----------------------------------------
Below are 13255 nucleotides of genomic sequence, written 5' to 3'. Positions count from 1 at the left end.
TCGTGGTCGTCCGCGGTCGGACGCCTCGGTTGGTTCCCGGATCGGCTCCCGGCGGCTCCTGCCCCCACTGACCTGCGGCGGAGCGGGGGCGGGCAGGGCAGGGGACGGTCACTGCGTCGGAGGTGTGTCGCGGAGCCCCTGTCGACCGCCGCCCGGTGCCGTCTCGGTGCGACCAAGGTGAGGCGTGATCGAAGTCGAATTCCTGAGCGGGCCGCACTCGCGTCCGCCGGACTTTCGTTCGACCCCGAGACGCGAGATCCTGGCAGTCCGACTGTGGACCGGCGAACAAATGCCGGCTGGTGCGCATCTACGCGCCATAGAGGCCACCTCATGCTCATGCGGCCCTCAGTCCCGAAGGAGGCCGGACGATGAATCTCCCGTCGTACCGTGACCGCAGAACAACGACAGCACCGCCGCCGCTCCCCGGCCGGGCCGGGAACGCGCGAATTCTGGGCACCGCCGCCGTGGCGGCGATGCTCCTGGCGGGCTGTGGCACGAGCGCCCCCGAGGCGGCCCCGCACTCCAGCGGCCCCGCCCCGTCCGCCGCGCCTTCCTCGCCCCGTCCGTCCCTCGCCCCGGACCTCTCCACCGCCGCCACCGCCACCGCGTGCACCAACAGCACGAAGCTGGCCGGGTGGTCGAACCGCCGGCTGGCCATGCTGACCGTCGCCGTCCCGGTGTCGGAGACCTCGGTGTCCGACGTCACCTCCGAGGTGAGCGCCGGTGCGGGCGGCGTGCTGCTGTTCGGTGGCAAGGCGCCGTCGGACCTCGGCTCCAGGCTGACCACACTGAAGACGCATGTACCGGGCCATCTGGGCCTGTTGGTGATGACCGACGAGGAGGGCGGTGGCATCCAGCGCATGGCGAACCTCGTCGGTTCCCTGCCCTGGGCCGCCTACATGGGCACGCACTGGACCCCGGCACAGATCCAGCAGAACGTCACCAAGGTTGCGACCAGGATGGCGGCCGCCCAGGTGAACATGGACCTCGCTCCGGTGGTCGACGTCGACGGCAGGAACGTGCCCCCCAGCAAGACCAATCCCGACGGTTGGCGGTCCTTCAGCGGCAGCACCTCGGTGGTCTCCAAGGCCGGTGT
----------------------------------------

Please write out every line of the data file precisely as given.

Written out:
Below are 13255 nucleotides of genomic sequence, written 5' to 3'. Positions count from 1 at the left end.
TCGTGGTCGTCCGCGGTCGGACGCCTCGGTTGGTTCCCGGATCGGCTCCCGGCGGCTCCTGCCCCCACTGACCTGCGGCGGAGCGGGGGCGGGCAGGGCAGGGGACGGTCACTGCGTCGGAGGTGTGTCGCGGAGCCCCTGTCGACCGCCGCCCGGTGCCGTCTCGGTGCGACCAAGGTGAGGCGTGATCGAAGTCGAATTCCTGAGCGGGCCGCACTCGCGTCCGCCGGACTTTCGTTCGACCCCGAGACGCGAGATCCTGGCAGTCCGACTGTGGACCGGCGAACAAATGCCGGCTGGTGCGCATCTACGCGCCATAGAGGCCACCTCATGCTCATGCGGCCCTCAGTCCCGAAGGAGGCCGGACGATGAATCTCCCGTCGTACCGTGACCGCAGAACAACGACAGCACCGCCGCCGCTCCCCGGCCGGGCCGGGAACGCGCGAATTCTGGGCACCGCCGCCGTGGCGGCGATGCTCCTGGCGGGCTGTGGCACGAGCGCCCCCGAGGCGGCCCCGCACTCCAGCGGCCCCGCCCCGTCCGCCGCGCCTTCCTCGCCCCGTCCGTCCCTCGCCCCGGACCTCTCCACCGCCGCCACCGCCACCGCGTGCACCAACAGCACGAAGCTGGCCGGGTGGTCGAACCGCCGGCTGGCCATGCTGACCGTCGCCGTCCCGGTGTCGGAGACCTCGGTGTCCGACGTCACCTCCGAGGTGAGCGCCGGTGCGGGCGGCGTGCTGCTGTTCGGTGGCAAGGCGCCGTCGGACCTCGGCTCCAGGCTGACCACACTGAAGACGCATGTACCGGGCCATCTGGGCCTGTTGGTGATGACCGACGAGGAGGGCGGTGGCATCCAGCGCATGGCGAACCTCGTCGGTTCCCTGCCCTGGGCCGCCTACATGGGCACGCACTGGACCCCGGCACAGATCCAGCAGAACGTCACCAAGGTTGCGACCAGGATGGCGGCCGCCCAGGTGAACATGGACCTCGCTCCGGTGGTCGACGTCGACGGCAGGAACGTGCCCCCCAGCAAGACCAATCCCGACGGTTGGCGGTCCTTCAGCGGCAGCACCTCGGTGGTCTCCAAGGCCGGTGT